Legal writing is all about groupings — sets and subsets, and categories. These are the building blocks of logic. Accurate sets and subsets (accurate categories) increase the efficiency with which information is delivered, and the process of shaping sets and subsets forces a writer to confirm that the message is on point. Regrettably, the kind of precise grouping that typically takes place late in the editing process (e.g., rearranging items in sentences and short paragraphs) is sometimes skipped in the rush to get product out the door.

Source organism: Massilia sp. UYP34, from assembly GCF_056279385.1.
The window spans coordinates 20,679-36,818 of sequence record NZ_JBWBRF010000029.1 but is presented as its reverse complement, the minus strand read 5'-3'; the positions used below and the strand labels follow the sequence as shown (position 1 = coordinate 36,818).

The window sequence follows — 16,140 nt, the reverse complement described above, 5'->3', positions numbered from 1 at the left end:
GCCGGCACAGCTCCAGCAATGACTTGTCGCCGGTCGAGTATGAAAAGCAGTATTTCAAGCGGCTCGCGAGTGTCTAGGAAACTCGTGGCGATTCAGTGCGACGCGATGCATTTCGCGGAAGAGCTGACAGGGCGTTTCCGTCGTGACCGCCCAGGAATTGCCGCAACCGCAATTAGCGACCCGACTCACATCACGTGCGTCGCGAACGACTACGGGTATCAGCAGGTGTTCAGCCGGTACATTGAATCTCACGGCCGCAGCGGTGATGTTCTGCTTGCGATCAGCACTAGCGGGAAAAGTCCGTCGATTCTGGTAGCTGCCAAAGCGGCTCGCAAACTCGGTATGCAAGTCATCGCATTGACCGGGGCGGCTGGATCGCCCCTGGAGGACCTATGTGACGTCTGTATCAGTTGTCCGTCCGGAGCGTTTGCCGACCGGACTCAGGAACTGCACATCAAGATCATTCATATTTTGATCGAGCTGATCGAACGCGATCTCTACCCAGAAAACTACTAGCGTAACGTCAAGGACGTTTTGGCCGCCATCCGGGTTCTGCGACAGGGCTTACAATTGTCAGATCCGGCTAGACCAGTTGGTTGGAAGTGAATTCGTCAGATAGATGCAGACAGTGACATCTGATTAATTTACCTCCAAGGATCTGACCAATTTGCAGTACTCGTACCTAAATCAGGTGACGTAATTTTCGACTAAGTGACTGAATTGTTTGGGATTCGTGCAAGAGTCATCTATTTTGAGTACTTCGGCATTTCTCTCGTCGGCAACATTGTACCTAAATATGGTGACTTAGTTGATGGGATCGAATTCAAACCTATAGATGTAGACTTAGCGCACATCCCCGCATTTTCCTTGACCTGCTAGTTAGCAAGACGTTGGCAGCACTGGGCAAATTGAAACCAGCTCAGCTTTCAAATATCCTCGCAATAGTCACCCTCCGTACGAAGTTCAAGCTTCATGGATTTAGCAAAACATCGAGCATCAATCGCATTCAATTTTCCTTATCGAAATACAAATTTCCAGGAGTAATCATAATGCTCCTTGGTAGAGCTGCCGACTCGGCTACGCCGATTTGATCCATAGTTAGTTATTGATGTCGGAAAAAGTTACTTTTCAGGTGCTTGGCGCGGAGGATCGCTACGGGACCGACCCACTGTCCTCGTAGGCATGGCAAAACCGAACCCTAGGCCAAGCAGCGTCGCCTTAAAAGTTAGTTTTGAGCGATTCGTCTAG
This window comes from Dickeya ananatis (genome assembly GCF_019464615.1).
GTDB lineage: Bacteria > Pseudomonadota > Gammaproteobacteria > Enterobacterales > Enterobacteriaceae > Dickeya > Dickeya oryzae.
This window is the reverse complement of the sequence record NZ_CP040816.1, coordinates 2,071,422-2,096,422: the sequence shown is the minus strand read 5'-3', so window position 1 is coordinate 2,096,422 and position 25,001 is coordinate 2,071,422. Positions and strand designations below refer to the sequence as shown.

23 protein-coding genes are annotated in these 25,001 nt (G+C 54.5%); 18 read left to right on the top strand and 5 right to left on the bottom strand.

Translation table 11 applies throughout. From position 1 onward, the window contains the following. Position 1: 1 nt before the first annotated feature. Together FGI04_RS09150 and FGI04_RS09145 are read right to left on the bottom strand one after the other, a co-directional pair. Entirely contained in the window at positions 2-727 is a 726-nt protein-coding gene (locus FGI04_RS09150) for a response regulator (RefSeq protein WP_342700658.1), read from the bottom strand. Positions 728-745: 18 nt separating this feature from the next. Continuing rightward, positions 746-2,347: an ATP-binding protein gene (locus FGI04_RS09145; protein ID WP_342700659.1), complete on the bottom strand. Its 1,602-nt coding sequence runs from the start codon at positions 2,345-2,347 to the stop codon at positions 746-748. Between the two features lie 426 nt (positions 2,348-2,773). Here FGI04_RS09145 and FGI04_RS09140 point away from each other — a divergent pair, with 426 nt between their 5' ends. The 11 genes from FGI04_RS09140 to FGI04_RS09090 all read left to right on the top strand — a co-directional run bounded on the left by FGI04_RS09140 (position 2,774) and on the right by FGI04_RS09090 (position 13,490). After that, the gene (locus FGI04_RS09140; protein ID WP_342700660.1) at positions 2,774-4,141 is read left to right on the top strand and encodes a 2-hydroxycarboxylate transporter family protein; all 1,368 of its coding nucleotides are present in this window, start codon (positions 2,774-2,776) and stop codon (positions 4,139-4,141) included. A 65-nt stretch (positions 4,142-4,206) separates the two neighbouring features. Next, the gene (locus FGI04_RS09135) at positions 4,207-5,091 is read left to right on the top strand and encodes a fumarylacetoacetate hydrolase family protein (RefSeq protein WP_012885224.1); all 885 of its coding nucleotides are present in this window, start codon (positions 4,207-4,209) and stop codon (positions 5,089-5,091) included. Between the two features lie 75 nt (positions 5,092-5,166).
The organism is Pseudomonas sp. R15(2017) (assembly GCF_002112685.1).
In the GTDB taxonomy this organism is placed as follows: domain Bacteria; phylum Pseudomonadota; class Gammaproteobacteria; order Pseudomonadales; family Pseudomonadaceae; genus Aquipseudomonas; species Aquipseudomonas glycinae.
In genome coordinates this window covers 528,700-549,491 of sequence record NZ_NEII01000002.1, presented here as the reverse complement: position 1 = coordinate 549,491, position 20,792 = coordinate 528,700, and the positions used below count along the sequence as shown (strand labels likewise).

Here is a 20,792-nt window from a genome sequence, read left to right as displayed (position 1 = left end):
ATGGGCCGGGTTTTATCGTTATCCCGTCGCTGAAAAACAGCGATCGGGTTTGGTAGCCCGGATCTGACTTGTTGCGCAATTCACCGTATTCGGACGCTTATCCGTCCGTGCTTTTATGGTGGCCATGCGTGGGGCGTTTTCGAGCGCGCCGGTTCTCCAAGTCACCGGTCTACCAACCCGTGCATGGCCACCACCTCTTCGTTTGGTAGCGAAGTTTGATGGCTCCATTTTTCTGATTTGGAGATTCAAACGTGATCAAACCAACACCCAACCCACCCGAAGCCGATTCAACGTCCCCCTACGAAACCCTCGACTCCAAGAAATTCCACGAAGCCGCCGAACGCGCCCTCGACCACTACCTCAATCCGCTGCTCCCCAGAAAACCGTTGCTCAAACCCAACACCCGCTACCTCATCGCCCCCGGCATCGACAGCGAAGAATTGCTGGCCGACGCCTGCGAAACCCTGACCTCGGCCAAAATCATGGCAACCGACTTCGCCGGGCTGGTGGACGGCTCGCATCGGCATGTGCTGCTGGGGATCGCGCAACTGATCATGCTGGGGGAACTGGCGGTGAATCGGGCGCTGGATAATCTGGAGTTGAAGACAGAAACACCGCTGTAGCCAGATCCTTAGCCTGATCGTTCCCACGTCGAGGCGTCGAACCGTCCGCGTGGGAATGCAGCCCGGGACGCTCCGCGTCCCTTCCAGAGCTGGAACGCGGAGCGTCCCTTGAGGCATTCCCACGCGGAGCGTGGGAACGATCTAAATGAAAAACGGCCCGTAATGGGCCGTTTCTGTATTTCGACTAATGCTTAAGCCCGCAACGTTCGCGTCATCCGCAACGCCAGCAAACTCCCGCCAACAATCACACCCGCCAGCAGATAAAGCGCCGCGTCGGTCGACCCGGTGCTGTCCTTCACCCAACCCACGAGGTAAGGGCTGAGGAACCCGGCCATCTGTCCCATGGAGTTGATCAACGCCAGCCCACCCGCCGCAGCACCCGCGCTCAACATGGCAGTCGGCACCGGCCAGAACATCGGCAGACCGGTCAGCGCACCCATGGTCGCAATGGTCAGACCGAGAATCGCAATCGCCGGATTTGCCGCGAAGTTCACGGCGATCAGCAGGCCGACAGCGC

A principal cause of weak grouping is the tendency to put undue faith in the first or second rubric we choose for a set (i.e., the name we choose for a category). After all, we figure, if the thought came to us naturally, how could it be wrong? Life would be intolerable if we had to rethink all our thoughts.
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